WVU Defensive Position Battles to Watch in 2020

Daniel Woods

West Virginia’s defense showed promise in creating havoc and stopping opponents in year one under defensive coordinator Vic Koenning. With most of that lineup back, It can be expected for the group to possibly take a step forward in 2020.

Most of that will hinge on the results of position battles set to take place in the fall. A pair of spots in the secondary and one on the defensive line will make for some heated competition when practice begins and have a major effect on what the Mountaineer defense looks like in the coming season.

Defensive End: Jeffery Pooler (R-Sr.) vs. Taijh Alston (R-Jr.)

The final spot on West Virginia’s defensive line alongside the Stills brothers will likely be decided between these two as each stood out at times in 2019.

Jeffery Pooler enters his final season in gold and blue coming off the best year of his career in which he made seven starts in 12 appearances while tallying 13 tackles, 4.5 for loss, and 3.5 sacks. An additional pass rushing element, he made things very dangerous in opposing backfields.

Pooler has spent time at multiple positions on the defensive line but has separated himself as a starting caliber player in the last few years of his career. Having both him and his competitor in this race is a luxury that West Virginia has to be happy to have.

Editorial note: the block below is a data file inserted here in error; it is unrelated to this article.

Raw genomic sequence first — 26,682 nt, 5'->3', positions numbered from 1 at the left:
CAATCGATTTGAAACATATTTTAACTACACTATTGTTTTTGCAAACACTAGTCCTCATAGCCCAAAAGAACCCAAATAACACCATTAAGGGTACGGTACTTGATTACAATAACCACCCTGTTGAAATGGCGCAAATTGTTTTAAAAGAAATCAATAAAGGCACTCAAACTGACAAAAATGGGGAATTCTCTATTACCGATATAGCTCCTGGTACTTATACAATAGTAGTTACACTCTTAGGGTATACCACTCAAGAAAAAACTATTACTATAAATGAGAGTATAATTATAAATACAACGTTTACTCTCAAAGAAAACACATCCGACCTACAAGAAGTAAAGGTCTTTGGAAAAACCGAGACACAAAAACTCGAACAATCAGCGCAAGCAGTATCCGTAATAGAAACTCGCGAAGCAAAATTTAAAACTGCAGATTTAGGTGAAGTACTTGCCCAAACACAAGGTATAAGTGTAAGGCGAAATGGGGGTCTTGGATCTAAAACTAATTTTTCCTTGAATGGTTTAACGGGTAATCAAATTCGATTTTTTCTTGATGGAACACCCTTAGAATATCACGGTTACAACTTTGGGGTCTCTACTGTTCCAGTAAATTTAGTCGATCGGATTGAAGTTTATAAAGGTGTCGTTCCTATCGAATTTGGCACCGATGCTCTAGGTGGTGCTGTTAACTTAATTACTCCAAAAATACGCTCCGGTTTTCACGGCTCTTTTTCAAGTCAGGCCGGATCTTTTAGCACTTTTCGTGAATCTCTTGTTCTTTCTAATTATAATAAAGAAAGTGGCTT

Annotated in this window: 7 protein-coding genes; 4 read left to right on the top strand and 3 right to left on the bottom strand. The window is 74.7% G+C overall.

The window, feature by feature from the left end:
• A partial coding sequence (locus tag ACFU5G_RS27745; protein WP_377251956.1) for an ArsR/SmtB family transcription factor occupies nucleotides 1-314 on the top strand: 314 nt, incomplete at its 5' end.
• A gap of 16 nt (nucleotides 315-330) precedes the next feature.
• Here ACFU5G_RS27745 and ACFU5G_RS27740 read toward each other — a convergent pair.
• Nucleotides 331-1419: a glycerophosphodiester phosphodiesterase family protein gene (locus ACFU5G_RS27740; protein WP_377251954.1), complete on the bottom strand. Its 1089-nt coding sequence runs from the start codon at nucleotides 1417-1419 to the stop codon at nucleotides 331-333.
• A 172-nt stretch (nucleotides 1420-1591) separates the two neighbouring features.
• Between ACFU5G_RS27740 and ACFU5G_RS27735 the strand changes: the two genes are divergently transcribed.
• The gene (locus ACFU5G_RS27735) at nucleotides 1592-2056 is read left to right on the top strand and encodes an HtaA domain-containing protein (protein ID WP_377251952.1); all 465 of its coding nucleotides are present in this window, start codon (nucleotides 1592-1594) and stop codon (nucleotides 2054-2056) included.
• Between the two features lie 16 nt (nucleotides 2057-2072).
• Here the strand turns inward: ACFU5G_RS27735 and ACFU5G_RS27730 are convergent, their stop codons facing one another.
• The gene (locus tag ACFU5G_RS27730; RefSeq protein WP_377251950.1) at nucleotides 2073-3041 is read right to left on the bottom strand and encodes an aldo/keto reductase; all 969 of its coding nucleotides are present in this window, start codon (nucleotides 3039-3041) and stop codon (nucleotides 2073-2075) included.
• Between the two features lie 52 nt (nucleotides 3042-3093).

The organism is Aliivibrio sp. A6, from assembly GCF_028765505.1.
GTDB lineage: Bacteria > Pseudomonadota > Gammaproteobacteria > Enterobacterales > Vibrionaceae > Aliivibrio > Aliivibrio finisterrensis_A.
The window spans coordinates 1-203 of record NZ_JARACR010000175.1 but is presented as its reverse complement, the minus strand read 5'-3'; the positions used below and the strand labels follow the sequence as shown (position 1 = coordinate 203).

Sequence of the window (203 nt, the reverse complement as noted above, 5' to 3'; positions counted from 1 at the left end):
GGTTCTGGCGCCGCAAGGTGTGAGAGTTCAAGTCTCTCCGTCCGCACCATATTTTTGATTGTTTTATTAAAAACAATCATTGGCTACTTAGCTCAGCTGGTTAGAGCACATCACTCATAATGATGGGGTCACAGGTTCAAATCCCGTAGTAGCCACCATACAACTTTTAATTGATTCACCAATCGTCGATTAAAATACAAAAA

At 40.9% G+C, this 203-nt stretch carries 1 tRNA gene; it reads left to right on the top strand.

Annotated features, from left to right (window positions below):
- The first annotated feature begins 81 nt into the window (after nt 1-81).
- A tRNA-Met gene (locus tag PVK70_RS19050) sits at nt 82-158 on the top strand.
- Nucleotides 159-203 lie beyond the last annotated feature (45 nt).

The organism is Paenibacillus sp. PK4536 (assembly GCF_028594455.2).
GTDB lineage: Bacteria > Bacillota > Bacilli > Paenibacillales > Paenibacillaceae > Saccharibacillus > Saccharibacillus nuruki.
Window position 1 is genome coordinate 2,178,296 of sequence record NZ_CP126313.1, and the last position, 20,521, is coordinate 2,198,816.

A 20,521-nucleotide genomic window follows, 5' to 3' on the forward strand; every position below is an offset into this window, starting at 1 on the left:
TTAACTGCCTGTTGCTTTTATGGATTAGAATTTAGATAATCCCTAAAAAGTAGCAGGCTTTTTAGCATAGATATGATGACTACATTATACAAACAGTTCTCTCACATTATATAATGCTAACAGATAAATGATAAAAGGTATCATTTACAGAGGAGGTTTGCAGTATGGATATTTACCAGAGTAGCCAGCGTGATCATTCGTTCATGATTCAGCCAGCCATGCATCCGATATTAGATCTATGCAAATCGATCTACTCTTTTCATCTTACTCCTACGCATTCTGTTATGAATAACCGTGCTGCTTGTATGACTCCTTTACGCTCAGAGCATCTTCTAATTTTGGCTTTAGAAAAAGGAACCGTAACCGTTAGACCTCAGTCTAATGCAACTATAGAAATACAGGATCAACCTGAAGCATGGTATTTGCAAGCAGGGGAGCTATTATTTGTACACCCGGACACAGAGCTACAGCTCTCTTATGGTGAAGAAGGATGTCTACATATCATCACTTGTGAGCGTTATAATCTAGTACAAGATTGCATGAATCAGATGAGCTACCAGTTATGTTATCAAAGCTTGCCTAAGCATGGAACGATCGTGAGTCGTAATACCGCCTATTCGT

That competitor is Taijh Alston, a promising contributor at this position in 2019 before a knee injury against Missouri sidelined him for the year. Prior to that, he tallied one sack in the opener against James Madison.

Alston came to WVU from Copiah-Lincoln Community College where he racked up 78 tackles, seven sacks and 15 tackles for loss after transferring in from East Carolina. A very talented pass rusher, he barely got to show what he is capable of but showed flashes of star potential in his brief time on the field.

No matter who earns the starting role, Pooler and Alston should both contribute in big ways under Jordan Lesley’s defensive line rotation.

Free Safety: Kerry Martin (So.) vs. Noah Guzman (Jr.)